The unexplored horizons of 106 of Bangladesh Constitution
In Bangladeshi democratic polity possible reasons of reluctance in invoking the aid of Article 106 may be traced from different standpoints; I. Perceived constitutional limitation of the President; II. Contradictory to the theory of Separation of Powers; III. Uncertainty about its compatibility with the Rule of law; IV. Too much allegiance of the President to partisan governments; V. Lack of available previous instances, especially the precarious possible effect in politics; VI. Non-binding nature of advisory opinion; VII. Manning of the Supreme Court by Judges essentially of a scrupulous ideology than the government of the day. Needless to mention all these grounds do not hold weighty reasoning, though some of them are not devoid of substance. But when the makers of a democratic constitution envisaged such a culture, perhaps as a last resort to adhere to constitutionalism, we need to extract the best benefit from it. The cases in which the President could have sought Advisory Opinion in the present interregnum can be illustrated as under:
The Chief Advisor options: After the dissolution of the 8th parliament on October 27, 2006, President Professor Dr Iajuddin, by virtue of the constitutional provisions, could have used Article 106 to seek advisory opinion of the Supreme Court to settle the opposing approaches to the interpretation of the concerned constitutional provisions, Article 58C (3) and (4) and 58C (7) (b) in particular. Instead, after assuming the office of the Chief Adviser, he in a live broadcast said to the nation that he had taken advice from the Attorney General on the constitutional interpretations of those Articles. Why the President bypassed Article 106, when it was of utmost necessity not only for him but also for the nation, still remains an unanswered question. Such bypass has in effect kept the interpretation on the point finally unresolved which in future may be a big problem for the next President while deciding the constitutional choice for the office of the Caretaker Government ( Ahmed Ziauddin:2006).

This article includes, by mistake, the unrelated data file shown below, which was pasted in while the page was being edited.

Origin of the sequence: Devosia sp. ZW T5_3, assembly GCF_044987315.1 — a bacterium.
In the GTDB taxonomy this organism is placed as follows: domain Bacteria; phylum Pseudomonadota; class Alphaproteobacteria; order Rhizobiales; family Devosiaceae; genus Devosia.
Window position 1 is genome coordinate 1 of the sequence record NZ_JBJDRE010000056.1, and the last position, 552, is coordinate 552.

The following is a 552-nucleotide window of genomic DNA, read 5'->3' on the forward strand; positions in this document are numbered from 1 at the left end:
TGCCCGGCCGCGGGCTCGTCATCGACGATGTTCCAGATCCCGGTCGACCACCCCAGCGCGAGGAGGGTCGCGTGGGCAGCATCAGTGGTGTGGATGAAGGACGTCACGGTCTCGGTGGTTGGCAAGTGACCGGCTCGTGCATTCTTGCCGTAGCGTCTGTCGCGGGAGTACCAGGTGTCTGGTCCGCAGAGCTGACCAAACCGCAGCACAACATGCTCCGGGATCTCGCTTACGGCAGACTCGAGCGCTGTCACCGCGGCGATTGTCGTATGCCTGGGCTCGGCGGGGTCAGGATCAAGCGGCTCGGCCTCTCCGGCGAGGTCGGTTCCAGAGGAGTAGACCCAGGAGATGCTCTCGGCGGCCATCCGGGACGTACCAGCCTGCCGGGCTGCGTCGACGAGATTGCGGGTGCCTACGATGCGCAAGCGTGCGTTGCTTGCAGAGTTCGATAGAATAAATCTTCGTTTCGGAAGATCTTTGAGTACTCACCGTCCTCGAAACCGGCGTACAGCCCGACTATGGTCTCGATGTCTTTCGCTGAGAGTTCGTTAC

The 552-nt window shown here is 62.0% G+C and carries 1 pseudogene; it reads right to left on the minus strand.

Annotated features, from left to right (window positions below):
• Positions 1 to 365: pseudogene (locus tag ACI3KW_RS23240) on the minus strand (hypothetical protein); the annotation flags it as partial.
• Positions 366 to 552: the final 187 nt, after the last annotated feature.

Holding Elections within 90 days, Mandatory or Directory: The constitutional justification of deference of national election even after the judicial pronouncement to the effect that the Election Commission has failed to comply with its constitutional obligation by not holding election within 90 days could have been referred to the apex court.
The local government election drama: Whether holding local government election prior to national election is constitutional or not could very much come within the list of asking under Article 106. At least a constitutional curiosity would remain unresolved for future (Speaker Jamiruddin Sircar opined in a Seminar, 2 August Prothom Alo 2008).
The manning of CTG: Whether there can be more than 10 members in the Advisory Council and whether creation of Special Advisor/Assistant Advisor was constitutional or not is a giant constitutional question. It is well settled in jurisprudence that what cannot be done directly cannot be done indirectly. Chairman of Bangladesh Law Commission Mustafa Kamal J. suggested this point to the government. But thwarting the constitutional spirit, a hoax on constitution has been played by the government creating Assistant Advisors' posts. Thus a big constitutional question is remaining unresolved.